You can answer the harshest critic you’ll ever face.
October 1, 2014
Let me tell you why every church needs to care about apologetics—about defending the faith—other than that Scripture commands it, Jesus and the apostles practiced it, and it works. (I’ll set those points aside for now.)
Ask yourself a question: If you had Jesus standing beside you at this moment—not spiritually present, but really, physically there—would it have an impact on how you live? Do you think your conduct would be different? Would it affect your sense of peace and confidence in God’s control over your life? Would it rid you of timidity and fill you with boldness?
Of course, it would.
One reason we falter in those areas now is what one person called “pockets of agnosticism,” the private places of uncertainty every Christian who is honest must admit to having. I have them, so do you, because if we were completely psychologically certain of our convictions—like we’d be with Jesus physically standing at our side—our lives would be very different because our pockets of agnosticism would shrink to zero.
Clearly, our confidence that what we believe to be true is actually true—not just “true for me,” but true in the deep sense (“true truth,” as Francis Schaeffer used to say), true to what actually is—has a powerful impact on how we live our lives as Christian ambassadors. Spiritual confidence translates into spiritual action. What could be more obvious?
Sadly, it’s not obvious in many churches. Some pastors think apologetics is window dressing, fine for those who like that sort of thing, but an extravagance, a non-essential. Agreed, not everyone will make a vocation of defending the faith. But sooner or later each Christian will be forced to face the harshest critic of all: his or her own inner doubts.
That’s right, the toughest opponent you’ll ever have to confront is you. Someone once said, “The heart cannot believe what the mind rejects.” This is also obvious. If you’re not confident the message of Scripture is true, you can’t put your trust in it even if you tried. Trust cannot be manufactured. Faith cannot be squeezed out by acts of sheer will.
However, if you get your hands on substantiating evidence—if you find out the facts and are equipped with compelling reasons—your confidence grows automatically, deepening and invigorating your faith.
The Apostle John understood this. Which is the very reason he wrote the final eyewitness account of Jesus’s life—and the best selling biography of all time—the Gospel of John. Listen to this:
Therefore, many other signs [literally, attesting miracles] Jesus also performed in the presence of the disciples which are not written in this book, but these have been written so that you may believe that Jesus is the Christ, the Son of God, and that believing you may have life in His name (John 20:30–31).
Did you get that? According to John himself, the central purpose of his Gospel was to give hardcore evidence for faith. And that’s not a contradiction in terms. Luke made the same point in Acts 1:3: “To these [apostles] Jesus presented Himself alive after His suffering by many convincing proofs, appearing to them over a period of forty days...” And Paul: “According to Paul’s custom... for three Sabbaths [he] reasoned with them from the Scriptures, explaining and giving evidence that the Christ had to suffer and rise again from the dead... and some of them were persuaded...” (Acts 17:2–3).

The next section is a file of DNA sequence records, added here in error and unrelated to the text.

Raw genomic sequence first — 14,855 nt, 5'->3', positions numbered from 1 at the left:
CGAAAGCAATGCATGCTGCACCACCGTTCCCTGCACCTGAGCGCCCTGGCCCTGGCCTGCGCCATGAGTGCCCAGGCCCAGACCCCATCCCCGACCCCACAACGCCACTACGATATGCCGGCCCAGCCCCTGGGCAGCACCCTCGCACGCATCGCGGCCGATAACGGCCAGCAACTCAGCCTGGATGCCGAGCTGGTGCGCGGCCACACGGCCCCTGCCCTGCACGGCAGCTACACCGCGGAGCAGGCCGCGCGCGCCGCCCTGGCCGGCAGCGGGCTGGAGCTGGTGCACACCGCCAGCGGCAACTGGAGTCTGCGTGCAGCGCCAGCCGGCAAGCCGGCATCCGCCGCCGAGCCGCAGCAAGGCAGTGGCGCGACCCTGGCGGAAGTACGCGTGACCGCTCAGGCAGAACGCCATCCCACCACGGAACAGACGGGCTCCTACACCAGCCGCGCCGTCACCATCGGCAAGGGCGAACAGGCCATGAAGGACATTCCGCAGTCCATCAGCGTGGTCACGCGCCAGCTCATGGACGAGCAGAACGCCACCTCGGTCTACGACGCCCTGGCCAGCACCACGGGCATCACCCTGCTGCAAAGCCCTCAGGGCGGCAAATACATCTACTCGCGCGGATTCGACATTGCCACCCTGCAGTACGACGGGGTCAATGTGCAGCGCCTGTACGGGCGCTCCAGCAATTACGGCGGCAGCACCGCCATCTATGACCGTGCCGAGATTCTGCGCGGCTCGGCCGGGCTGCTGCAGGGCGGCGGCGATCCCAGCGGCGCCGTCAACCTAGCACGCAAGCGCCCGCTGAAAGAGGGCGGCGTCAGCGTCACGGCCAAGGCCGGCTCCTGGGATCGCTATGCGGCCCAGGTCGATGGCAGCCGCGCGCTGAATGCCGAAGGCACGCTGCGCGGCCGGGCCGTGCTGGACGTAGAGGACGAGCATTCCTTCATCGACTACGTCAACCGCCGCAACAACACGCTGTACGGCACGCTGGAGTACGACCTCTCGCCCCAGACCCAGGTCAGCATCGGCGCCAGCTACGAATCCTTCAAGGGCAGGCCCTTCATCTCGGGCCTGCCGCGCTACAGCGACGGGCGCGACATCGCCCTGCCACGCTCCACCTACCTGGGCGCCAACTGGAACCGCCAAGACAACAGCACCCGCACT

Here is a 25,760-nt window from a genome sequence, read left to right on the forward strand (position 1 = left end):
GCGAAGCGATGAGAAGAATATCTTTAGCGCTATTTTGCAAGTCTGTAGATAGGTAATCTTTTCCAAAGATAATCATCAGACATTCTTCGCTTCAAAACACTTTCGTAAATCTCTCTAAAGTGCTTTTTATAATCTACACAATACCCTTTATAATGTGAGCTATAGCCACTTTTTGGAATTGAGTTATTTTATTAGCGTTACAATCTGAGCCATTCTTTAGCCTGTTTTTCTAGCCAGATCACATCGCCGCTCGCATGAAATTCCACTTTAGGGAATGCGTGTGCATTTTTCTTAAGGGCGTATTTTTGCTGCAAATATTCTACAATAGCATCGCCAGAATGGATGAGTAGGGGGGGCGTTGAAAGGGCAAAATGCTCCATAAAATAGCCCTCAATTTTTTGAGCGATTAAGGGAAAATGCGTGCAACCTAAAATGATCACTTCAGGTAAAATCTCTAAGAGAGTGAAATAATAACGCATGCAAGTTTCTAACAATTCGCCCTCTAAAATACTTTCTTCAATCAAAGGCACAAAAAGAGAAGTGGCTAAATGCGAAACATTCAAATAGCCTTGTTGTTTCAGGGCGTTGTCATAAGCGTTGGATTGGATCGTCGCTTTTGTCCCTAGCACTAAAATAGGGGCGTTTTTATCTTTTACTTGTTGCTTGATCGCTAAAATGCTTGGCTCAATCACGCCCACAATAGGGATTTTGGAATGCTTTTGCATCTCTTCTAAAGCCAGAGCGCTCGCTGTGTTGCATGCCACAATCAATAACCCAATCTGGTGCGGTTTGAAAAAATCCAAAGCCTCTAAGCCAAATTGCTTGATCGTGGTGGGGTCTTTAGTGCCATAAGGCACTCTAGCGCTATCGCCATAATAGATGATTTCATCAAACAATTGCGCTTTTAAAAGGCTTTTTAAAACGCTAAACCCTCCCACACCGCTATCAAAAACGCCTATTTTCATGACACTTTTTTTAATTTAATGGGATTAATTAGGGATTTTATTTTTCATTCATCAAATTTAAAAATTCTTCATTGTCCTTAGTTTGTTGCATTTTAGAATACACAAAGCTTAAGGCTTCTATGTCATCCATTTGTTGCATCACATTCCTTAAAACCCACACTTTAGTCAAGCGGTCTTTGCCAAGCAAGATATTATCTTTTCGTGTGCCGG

Take note. Spiritual growth involves increasing our understanding of the truth, to be sure. That’s what happens every week at church or Bible study. But we also need confidence that the things we learn are actually true. We’re taught in church what to believe; we’re not usually taught why we should believe it. We’re not given the “many convincing proofs” that what we’re learning is reliable, so our pockets of agnosticism swell and our doubts increase.
Want your doubts to fade and your faith to increase instead? Want to silence the critic in your own head? Then study, learn—even a little—about the powerful evidences supporting Christianity and you won’t be wishing on a star about eternal things. Increase your knowledge of the evidence and watch your agnosticism wither.
When those pockets shrink, it changes your prayers (they’re more aggressive), it changes your sense of trust (you’ll rest more, knowing God will accomplish what concerns you), and you’ll work harder (confident your efforts are not in vain). In short, apologetics can make all the difference in the world.
Stand to Reason is not about wishing, but about confidence. With your help, every talk we give, every broadcast we make, every article we write is meant to turn shaky belief into confident knowledge, confidence that Christianity can stand on its feet.
Your gift to STR this month will mean thousands of others will receive the gift of confidence from you. And when you send a gift, request The Ambassador’s Guide to the Voice of God, a tool to help you think biblically about the claims many Christians make about “hearing from God,” and the silence, perhaps, you experience when you listen for Him. It’s our thanks to you for your faithful partnership with us.
Yours because His,